Location, Location, Location: Where We Teach Primary Care Makes All the Difference

Christine Cassel, Michael S Wilkes

Research output: Contribution to journalArticlepeer-review

4 Scopus citations


Creating a new model to train a high-quality primary care workforce is of great interest to American health care stakeholders. There is consensus that effective educational approaches need to be combined with a rewarding work environment, emphasize a good work/life balance, and a focus on achieving meaningful outcomes that center on patients and the public. Still, significant barriers limit the numbers of clinicians interested in pursuing careers in primary care, including low earning potential, heavy medical school debt, lack of respect from physician colleagues, and enormous burdens of record keeping. To enlarge and energize the pool of primary care trainees, we look especially at changes that focus on institutions and the practice environment. Students and residents need training environments where primary care clinicians and interdisciplinary teams play a crucially important role in patient care. For a variety of reasons, many academic medical centers cannot easily meet these standards. The authors propose that a major part of primary care education and training be re-located to settings in high-performing health systems built on comprehensive integrated care models where primary care clinicians play a principle role in leadership and care delivery.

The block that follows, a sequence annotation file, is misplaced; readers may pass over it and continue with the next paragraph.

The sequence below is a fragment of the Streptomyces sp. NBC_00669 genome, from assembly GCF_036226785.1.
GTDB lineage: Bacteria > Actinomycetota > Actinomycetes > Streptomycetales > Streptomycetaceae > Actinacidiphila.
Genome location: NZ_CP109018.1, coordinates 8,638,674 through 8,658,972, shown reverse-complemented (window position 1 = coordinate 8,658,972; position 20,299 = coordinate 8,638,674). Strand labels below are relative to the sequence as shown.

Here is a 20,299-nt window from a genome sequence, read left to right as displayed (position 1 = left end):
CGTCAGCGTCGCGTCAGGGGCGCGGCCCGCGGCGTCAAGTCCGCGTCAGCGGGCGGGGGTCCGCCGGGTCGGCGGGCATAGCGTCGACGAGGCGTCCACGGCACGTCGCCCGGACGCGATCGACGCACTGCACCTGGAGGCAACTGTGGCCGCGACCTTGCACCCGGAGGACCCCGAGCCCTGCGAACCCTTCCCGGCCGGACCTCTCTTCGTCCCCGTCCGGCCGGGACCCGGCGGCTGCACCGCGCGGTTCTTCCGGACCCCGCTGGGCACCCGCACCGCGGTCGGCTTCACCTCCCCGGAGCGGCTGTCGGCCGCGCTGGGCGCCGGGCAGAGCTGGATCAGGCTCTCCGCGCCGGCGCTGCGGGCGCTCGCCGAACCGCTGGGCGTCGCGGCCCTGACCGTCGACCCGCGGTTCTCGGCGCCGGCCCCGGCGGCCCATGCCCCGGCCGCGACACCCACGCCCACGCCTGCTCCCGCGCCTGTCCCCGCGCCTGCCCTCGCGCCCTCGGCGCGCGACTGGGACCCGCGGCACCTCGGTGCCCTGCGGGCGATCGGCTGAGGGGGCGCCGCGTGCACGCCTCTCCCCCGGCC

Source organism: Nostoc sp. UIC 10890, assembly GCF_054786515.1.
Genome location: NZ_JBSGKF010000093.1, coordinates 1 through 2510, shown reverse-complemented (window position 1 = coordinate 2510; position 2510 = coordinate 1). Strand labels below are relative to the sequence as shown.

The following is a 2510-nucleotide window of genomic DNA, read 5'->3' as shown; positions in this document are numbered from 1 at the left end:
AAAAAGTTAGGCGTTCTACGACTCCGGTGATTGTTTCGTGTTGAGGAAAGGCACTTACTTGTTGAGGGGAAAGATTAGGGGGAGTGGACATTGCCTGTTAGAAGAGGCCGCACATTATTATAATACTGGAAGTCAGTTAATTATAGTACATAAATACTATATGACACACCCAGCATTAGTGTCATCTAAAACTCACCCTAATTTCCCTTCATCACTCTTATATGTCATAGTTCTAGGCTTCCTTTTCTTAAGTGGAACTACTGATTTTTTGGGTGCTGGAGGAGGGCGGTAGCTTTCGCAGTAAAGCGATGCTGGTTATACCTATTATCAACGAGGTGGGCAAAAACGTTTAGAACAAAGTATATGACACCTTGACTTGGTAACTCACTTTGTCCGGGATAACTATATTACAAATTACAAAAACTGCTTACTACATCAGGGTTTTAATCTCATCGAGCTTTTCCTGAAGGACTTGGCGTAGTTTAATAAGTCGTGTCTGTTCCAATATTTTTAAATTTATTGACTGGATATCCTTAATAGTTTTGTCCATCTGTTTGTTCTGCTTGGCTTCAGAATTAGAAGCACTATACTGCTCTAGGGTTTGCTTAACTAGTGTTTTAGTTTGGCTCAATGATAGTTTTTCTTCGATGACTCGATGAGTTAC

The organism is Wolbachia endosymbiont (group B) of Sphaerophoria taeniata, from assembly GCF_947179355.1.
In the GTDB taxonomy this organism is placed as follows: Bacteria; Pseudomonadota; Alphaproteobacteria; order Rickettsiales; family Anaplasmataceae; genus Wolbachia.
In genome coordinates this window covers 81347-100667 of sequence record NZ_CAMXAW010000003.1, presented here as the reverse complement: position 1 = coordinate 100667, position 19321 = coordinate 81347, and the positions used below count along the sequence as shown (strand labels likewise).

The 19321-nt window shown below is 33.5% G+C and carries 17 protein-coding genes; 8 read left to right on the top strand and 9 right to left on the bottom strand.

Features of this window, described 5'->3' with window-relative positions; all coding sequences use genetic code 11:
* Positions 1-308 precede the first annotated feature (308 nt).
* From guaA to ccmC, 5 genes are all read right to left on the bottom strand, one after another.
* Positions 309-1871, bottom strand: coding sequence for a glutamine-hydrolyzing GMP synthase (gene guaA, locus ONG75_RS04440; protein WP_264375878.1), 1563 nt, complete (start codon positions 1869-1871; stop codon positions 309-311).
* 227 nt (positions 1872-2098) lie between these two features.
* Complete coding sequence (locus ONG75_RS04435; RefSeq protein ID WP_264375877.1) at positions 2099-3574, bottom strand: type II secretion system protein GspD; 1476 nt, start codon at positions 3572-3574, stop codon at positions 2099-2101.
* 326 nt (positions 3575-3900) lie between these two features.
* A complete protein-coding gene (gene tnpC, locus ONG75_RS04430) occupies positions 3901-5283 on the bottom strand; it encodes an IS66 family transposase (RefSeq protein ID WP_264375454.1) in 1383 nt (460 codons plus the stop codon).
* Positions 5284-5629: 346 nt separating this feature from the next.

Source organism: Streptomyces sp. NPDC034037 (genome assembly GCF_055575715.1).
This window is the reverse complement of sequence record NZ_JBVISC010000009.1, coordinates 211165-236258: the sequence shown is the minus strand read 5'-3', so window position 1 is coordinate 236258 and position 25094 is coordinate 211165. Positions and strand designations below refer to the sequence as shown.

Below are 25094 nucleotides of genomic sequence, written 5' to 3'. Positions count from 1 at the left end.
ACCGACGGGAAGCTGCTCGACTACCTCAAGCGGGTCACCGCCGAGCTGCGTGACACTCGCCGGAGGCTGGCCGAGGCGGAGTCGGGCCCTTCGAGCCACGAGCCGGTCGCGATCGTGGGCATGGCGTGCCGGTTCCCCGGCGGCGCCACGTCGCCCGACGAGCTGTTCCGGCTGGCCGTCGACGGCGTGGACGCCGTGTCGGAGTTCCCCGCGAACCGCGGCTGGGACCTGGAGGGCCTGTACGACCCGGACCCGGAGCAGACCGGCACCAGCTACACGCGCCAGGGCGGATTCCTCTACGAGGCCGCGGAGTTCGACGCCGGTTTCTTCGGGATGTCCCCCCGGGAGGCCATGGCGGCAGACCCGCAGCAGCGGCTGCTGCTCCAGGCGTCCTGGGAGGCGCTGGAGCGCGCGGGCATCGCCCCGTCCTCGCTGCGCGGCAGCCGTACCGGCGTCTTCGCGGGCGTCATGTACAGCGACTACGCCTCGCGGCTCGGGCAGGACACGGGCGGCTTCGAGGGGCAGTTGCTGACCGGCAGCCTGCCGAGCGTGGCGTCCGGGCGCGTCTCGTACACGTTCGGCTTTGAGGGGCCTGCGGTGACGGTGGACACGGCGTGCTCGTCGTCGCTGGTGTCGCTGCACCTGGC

Original languageEnglish (US)
Pages (from-to)411-415
Number of pages5
JournalJournal of General Internal Medicine
Issue number4
StatePublished - Apr 1 2017


  • care delivery design
  • care delivery teams
  • medical education
  • population management
  • primary care

ASJC Scopus subject areas

  • Internal Medicine


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